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Smil the Action to the Word is the Word for the · Wetion; will this sperial observance, that you o'erstep not the Modelty of Nature.







§ 1. ALL's WELL THAT ENDS WELL. The Remedy of Evils generally in ourselves.

SHAKSPEARE. Our remedies oft in ourselves do lie,

Which we ascribe to Heav'n. The fated sky Bēthou bleft, Bertram, and succeed thy father, Gives us free fcope ; only doth backward pull

In manners as in Thape ; thy blood and virtue' Our slow deligns, 'when we ourselves are dull. Contend for empire in thee, and thy goodness

Impossible be strange attempts to those Share with thy birth-right. Love all; trust a

That weigh their pain in sense, and do suppose few;

What hath been cannot be. Who ever strove Do wrong to none; be able for thine enemy

To Thew her merit, that did miss her love? (Rather in power than ule; and keep thy friend Character of a noble Courtier, by an old Under thy own life's key: be check'd for silence,

Cotemporary. But never tax'd for speech. What Heaven more

King. I would I had that corporal soundness will


now, That thee may furnish, and my prayers pluck As when thy father and myself in friendship Fall on thy head!

First tried our soldiership! He did look far
Too ambitious Love.

Into the service of the time, and was
I am undone; there is no living, none,

Discipled of the bravest. He lafted long; If Bertram be away. It were all one,

But on us both did haggilh age steal on, That I should love a bright particular star,

And wore us out of act. It much repairs me And think to wed it, he is so above me!

To talk of your good father. In his youth In his bright radiance and collateral light

He had the wit which I can well observe Must I be comforted, not in his sphere.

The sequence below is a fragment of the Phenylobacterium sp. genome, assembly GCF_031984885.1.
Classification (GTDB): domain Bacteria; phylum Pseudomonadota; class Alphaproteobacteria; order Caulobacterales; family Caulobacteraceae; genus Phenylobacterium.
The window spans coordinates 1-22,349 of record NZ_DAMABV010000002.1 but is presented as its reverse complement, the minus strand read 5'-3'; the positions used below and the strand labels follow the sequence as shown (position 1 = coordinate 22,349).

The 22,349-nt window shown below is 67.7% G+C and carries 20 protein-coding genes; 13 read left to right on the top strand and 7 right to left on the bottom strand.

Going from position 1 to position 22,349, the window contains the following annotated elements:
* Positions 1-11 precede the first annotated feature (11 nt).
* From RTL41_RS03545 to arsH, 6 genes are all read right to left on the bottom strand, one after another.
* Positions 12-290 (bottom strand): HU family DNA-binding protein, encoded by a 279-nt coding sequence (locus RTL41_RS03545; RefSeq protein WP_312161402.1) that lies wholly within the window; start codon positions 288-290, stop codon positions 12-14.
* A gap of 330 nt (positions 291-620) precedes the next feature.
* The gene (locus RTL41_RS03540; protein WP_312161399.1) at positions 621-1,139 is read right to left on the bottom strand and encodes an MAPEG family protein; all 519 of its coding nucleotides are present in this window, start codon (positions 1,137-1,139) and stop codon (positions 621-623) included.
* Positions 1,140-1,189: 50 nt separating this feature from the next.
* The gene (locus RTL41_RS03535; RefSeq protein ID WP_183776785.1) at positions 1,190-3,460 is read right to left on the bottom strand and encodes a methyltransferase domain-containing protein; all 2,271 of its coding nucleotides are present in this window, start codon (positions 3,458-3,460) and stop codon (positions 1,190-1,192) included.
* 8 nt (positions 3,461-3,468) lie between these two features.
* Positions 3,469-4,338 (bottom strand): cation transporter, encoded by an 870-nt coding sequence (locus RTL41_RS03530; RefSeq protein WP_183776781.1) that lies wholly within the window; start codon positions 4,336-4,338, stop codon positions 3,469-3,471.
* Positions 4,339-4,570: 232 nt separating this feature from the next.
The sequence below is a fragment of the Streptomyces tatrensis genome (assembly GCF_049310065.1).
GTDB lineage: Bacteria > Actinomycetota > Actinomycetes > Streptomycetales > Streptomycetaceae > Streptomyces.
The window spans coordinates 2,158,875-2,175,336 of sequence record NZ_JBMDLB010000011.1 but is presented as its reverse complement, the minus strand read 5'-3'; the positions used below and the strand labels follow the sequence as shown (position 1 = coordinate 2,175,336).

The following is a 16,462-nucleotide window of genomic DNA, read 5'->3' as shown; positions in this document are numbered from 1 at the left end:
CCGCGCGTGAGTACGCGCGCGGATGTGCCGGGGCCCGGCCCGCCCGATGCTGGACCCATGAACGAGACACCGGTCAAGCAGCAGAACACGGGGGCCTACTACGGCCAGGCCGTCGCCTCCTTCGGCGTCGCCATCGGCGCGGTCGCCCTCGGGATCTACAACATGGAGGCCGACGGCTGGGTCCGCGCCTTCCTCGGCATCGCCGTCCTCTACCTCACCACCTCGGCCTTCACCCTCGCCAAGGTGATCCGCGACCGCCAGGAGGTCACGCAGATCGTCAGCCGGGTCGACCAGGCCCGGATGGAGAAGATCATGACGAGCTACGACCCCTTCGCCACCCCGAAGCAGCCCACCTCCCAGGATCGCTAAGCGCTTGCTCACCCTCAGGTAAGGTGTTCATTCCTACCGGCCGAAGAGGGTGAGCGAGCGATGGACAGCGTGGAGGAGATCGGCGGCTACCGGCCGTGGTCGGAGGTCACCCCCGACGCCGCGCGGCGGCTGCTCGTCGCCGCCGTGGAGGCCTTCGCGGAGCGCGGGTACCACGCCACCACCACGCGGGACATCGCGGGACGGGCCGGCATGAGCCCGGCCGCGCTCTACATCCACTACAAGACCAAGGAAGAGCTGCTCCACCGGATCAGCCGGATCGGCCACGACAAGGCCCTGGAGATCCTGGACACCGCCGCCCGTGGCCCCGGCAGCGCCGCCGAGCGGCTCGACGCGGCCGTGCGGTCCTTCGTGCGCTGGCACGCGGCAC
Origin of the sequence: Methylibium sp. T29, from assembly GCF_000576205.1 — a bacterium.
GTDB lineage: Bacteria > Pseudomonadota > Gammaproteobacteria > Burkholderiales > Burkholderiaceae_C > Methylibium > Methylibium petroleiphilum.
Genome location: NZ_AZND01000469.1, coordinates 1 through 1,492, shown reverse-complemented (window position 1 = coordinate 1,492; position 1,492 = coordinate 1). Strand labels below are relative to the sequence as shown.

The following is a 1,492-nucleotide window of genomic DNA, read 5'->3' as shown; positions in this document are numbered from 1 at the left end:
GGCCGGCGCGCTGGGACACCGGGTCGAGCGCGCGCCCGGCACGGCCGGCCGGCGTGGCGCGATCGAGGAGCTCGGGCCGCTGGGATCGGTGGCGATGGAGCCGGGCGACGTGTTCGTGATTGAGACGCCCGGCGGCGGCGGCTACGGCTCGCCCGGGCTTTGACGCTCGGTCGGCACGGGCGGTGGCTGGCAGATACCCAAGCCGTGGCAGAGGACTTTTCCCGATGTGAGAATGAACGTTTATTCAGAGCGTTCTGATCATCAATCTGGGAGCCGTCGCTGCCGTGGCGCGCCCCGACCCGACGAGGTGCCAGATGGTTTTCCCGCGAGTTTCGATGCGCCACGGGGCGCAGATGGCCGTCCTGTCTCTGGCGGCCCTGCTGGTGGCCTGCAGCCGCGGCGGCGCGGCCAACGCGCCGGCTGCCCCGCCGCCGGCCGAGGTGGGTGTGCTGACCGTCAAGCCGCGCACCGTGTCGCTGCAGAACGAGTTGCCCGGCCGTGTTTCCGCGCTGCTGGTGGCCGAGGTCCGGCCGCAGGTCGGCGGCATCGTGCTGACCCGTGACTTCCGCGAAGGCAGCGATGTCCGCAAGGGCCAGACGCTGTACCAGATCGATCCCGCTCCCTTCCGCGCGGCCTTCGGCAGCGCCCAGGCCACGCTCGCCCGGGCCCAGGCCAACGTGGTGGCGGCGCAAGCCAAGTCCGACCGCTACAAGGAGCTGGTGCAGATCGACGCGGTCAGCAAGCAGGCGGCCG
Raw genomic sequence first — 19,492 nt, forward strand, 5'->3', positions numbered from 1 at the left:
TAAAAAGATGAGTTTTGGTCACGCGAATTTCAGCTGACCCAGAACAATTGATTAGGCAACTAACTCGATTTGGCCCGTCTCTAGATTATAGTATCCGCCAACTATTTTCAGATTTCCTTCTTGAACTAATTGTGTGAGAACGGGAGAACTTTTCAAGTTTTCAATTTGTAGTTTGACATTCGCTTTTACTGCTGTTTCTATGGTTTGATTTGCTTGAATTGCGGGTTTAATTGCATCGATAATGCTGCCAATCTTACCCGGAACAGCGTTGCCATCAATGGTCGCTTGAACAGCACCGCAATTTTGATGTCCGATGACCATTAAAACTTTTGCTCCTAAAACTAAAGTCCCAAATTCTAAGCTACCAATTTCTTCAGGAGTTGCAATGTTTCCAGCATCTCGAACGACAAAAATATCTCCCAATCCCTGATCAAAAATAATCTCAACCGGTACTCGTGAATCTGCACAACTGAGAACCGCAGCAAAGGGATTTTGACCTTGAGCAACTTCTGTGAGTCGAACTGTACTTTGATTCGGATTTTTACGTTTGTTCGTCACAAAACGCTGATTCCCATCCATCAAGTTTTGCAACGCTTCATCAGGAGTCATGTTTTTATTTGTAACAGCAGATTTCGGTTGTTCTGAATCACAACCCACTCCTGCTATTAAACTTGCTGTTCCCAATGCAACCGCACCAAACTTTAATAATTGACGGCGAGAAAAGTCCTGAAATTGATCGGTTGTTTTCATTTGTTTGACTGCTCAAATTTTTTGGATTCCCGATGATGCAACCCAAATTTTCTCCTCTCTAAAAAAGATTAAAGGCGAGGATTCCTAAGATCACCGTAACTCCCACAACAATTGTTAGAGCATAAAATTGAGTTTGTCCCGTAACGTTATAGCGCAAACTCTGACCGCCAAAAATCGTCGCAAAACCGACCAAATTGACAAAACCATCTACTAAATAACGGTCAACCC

To-day in our young Lords; but they may jest Th'ambition in my love thus plagues itself :

Till their own scorn return to them unnoted, The hind that would he mated by the lion

Ere they can hide their levity in honour : Muft die for love. 'Twas pretty, tho' a plague, So like a courtier, no contempt or bitterness To see him every hour; to hit and draw

Were in his pride or sharpness; if they were, His arched brows, his hawking cyć, his curls,

His equal had awak'd them : and his honour, In our heart's table: heart, too capable

Clock to itself, knew the true minute when Of every line and trick of his sweet favour! Exception bid him speak; and at that time But now he's gone, and my idolatrous fancy

His tongue obey'd his hand. Who were below Must fanctify his relics.

He us d as creatures of another place, [him

And bow'd his eminent top to their low ranks,
A parasitical, vain Coward.

Making them proud of his huinility.
I know him a notorious liar;

in their poor praise he humbled : such a man Think him a great way fool, solely a coward; Might be a copy to these younger times, Yet these fix'd evils fit fo fit in him,

Which, follow'd well, would demonstrate them That they take place, when virtue's steely bones But goers backward.

[now Look bleak in the cold wind: withal, full oft we would I were with him !-He would always fee

fayCold witdom waiting on fuperflucus folly. (Methinks I hear him now) his plaufive words



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